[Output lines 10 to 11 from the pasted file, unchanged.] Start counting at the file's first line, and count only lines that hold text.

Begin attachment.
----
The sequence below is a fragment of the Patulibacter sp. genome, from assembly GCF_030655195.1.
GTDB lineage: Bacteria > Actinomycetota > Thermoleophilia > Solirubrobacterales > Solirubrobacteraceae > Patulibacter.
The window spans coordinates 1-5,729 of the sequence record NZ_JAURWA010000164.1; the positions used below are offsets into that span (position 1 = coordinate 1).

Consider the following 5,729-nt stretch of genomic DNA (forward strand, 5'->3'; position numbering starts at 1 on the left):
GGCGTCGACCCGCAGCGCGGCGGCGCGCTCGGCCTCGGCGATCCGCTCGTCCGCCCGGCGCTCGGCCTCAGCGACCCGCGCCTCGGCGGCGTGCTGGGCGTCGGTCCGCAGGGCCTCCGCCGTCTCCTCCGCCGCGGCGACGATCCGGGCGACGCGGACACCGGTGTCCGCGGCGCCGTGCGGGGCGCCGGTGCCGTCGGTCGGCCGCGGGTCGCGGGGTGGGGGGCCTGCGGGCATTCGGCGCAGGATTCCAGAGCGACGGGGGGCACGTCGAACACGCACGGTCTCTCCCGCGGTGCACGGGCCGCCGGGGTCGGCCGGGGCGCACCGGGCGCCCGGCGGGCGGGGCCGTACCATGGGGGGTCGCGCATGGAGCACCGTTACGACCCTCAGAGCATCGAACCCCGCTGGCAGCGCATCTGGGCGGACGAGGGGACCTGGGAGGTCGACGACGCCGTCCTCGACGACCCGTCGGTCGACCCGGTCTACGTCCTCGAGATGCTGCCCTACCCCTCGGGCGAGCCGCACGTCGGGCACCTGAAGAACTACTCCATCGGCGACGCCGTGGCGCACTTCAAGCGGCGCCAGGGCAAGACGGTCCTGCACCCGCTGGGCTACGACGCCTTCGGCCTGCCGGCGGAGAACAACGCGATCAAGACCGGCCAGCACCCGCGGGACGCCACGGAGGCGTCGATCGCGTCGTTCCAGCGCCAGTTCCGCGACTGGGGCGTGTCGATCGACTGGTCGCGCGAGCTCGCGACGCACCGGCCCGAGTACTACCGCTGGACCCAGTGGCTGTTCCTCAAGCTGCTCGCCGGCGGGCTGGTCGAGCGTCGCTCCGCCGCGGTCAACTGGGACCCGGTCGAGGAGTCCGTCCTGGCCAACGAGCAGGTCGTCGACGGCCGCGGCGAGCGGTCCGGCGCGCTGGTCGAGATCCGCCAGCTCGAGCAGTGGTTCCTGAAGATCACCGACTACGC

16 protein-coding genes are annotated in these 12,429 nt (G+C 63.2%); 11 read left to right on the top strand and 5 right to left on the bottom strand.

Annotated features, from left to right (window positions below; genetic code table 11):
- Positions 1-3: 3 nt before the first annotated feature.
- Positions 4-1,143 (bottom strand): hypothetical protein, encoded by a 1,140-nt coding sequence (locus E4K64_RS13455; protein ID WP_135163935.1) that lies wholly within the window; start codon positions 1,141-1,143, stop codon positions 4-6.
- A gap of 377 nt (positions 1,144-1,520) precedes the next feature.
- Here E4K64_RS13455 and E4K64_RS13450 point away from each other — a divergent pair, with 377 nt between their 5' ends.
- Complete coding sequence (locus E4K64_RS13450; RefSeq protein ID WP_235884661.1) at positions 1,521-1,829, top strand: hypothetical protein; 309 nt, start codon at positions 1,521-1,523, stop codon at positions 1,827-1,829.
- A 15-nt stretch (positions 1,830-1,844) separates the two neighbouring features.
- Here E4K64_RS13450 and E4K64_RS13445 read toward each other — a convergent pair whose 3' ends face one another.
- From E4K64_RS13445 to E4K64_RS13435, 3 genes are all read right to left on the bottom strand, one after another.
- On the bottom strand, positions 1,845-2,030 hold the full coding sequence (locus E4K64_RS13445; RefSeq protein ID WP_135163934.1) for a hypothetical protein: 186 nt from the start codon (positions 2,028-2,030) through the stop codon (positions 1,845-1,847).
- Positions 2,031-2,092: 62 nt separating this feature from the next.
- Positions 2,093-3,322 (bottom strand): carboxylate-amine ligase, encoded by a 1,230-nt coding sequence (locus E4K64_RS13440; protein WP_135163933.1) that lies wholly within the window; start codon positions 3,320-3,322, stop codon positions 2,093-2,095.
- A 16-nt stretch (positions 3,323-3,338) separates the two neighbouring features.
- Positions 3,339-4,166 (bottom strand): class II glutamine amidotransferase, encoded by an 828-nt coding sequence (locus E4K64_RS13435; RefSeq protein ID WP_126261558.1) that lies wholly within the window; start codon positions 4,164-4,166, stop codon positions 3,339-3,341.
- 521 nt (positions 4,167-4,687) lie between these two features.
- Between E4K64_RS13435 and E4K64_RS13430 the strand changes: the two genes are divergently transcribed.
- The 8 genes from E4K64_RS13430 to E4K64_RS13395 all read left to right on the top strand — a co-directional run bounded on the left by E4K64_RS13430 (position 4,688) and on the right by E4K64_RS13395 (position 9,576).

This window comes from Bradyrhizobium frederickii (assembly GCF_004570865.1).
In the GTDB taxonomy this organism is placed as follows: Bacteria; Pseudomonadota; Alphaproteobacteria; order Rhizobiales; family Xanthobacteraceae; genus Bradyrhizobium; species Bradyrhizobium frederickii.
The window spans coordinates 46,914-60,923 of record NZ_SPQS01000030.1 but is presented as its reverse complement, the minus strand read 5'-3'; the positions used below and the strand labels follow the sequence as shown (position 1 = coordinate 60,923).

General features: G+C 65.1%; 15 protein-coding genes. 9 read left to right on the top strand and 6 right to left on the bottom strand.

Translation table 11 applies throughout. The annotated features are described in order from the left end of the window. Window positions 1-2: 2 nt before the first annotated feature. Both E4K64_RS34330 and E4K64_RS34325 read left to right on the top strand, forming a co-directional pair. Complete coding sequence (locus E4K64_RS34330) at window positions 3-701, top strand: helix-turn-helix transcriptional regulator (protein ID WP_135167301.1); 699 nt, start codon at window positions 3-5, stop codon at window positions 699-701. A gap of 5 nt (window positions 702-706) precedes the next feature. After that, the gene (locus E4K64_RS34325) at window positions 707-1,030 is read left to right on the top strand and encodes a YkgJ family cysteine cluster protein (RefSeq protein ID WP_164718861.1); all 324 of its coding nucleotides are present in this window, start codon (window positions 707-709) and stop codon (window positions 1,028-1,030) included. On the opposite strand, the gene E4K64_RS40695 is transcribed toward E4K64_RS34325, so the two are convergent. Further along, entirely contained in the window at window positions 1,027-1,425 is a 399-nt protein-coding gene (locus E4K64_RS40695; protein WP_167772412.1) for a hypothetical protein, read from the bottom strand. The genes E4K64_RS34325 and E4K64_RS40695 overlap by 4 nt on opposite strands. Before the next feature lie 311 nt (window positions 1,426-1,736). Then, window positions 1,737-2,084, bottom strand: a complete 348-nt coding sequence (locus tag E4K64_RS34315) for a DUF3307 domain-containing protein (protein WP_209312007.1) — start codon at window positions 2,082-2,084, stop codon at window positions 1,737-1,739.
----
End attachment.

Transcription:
- A gap of 377 nt (positions 1,144-1,520) precedes the next feature.
- Here E4K64_RS13455 and E4K64_RS13450 point away from each other — a divergent pair, with 377 nt between their 5' ends.